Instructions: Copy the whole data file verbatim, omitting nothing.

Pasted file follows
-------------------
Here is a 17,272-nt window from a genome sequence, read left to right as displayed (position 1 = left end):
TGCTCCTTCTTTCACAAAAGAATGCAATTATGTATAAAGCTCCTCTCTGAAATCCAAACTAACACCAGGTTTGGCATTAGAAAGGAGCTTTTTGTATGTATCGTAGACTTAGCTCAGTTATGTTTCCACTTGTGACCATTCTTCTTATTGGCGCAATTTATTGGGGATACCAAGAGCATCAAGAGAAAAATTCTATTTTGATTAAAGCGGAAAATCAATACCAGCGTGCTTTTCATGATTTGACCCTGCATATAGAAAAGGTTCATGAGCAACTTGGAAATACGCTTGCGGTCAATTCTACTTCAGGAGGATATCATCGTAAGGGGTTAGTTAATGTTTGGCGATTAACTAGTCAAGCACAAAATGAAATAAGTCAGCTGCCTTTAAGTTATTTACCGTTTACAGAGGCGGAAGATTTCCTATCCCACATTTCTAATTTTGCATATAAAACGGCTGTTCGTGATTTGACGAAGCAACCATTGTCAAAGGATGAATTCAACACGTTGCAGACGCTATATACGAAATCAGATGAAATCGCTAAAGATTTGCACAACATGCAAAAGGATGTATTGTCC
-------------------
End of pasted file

Here is a 17,272-nt window from a genome sequence, read left to right as displayed (position 1 = left end):
TGCTCCTTCTTTCACAAAAGAATGCAATTATGTATAAAGCTCCTCTCTGAAATCCAAACTAACACCAGGTTTGGCATTAGAAAGGAGCTTTTTGTATGTATCGTAGACTTAGCTCAGTTATGTTTCCACTTGTGACCATTCTTCTTATTGGCGCAATTTATTGGGGATACCAAGAGCATCAAGAGAAAAATTCTATTTTGATTAAAGCGGAAAATCAATACCAGCGTGCTTTTCATGATTTGACCCTGCATATAGAAAAGGTTCATGAGCAACTTGGAAATACGCTTGCGGTCAATTCTACTTCAGGAGGATATCATCGTAAGGGGTTAGTTAATGTTTGGCGATTAACTAGTCAAGCACAAAATGAAATAAGTCAGCTGCCTTTAAGTTATTTACCGTTTACAGAGGCGGAAGATTTCCTATCCCACATTTCTAATTTTGCATATAAAACGGCTGTTCGTGATTTGACGAAGCAACCATTGTCAAAGGATGAATTCAACACGTTGCAGACGCTATATACGAAATCAGATGAAATCGCTAAAGATTTGCACAACATGCAAAAGGATGTATTGTCC